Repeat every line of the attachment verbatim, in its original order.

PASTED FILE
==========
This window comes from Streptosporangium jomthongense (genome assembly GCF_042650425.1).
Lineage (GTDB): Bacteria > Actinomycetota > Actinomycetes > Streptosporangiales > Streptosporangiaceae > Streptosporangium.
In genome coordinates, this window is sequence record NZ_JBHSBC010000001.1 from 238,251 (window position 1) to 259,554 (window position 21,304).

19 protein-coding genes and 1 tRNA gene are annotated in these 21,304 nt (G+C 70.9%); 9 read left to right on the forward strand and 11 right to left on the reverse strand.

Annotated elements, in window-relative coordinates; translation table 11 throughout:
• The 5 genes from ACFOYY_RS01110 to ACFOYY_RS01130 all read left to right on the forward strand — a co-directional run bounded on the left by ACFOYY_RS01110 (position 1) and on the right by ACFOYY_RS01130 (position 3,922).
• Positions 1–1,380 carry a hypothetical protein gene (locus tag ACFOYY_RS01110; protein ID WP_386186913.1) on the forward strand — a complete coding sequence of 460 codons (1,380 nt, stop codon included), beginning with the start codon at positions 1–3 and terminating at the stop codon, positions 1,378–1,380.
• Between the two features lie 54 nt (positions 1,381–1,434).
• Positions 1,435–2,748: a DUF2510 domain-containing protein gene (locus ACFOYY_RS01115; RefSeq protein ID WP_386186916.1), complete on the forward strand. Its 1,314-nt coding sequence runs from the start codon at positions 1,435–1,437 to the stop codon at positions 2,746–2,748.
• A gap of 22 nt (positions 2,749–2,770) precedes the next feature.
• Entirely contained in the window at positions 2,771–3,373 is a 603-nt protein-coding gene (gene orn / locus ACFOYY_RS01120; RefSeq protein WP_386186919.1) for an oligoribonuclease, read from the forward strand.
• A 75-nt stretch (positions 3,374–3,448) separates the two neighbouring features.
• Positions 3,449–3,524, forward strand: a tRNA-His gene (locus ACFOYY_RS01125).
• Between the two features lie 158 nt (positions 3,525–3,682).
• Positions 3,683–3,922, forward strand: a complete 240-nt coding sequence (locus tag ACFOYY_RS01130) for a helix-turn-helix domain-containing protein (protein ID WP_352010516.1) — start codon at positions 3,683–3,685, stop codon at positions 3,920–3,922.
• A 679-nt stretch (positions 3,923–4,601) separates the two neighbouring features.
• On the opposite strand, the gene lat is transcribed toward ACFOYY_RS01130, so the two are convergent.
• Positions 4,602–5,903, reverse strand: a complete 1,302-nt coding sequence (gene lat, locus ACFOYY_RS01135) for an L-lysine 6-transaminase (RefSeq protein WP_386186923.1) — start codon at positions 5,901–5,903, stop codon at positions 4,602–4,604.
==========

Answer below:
This window comes from Streptosporangium jomthongense (genome assembly GCF_042650425.1).
Lineage (GTDB): Bacteria > Actinomycetota > Actinomycetes > Streptosporangiales > Streptosporangiaceae > Streptosporangium.
In genome coordinates, this window is sequence record NZ_JBHSBC010000001.1 from 238,251 (window position 1) to 259,554 (window position 21,304).

19 protein-coding genes and 1 tRNA gene are annotated in these 21,304 nt (G+C 70.9%); 9 read left to right on the forward strand and 11 right to left on the reverse strand.

Annotated elements, in window-relative coordinates; translation table 11 throughout:
• The 5 genes from ACFOYY_RS01110 to ACFOYY_RS01130 all read left to right on the forward strand — a co-directional run bounded on the left by ACFOYY_RS01110 (position 1) and on the right by ACFOYY_RS01130 (position 3,922).
• Positions 1–1,380 carry a hypothetical protein gene (locus tag ACFOYY_RS01110; protein ID WP_386186913.1) on the forward strand — a complete coding sequence of 460 codons (1,380 nt, stop codon included), beginning with the start codon at positions 1–3 and terminating at the stop codon, positions 1,378–1,380.
• Between the two features lie 54 nt (positions 1,381–1,434).
• Positions 1,435–2,748: a DUF2510 domain-containing protein gene (locus ACFOYY_RS01115; RefSeq protein ID WP_386186916.1), complete on the forward strand. Its 1,314-nt coding sequence runs from the start codon at positions 1,435–1,437 to the stop codon at positions 2,746–2,748.
• A gap of 22 nt (positions 2,749–2,770) precedes the next feature.
• Entirely contained in the window at positions 2,771–3,373 is a 603-nt protein-coding gene (gene orn / locus ACFOYY_RS01120; RefSeq protein WP_386186919.1) for an oligoribonuclease, read from the forward strand.
• A 75-nt stretch (positions 3,374–3,448) separates the two neighbouring features.
• Positions 3,449–3,524, forward strand: a tRNA-His gene (locus ACFOYY_RS01125).
• Between the two features lie 158 nt (positions 3,525–3,682).
• Positions 3,683–3,922, forward strand: a complete 240-nt coding sequence (locus tag ACFOYY_RS01130) for a helix-turn-helix domain-containing protein (protein ID WP_352010516.1) — start codon at positions 3,683–3,685, stop codon at positions 3,920–3,922.
• A 679-nt stretch (positions 3,923–4,601) separates the two neighbouring features.
• On the opposite strand, the gene lat is transcribed toward ACFOYY_RS01130, so the two are convergent.
• Positions 4,602–5,903, reverse strand: a complete 1,302-nt coding sequence (gene lat, locus ACFOYY_RS01135) for an L-lysine 6-transaminase (RefSeq protein WP_386186923.1) — start codon at positions 5,901–5,903, stop codon at positions 4,602–4,604.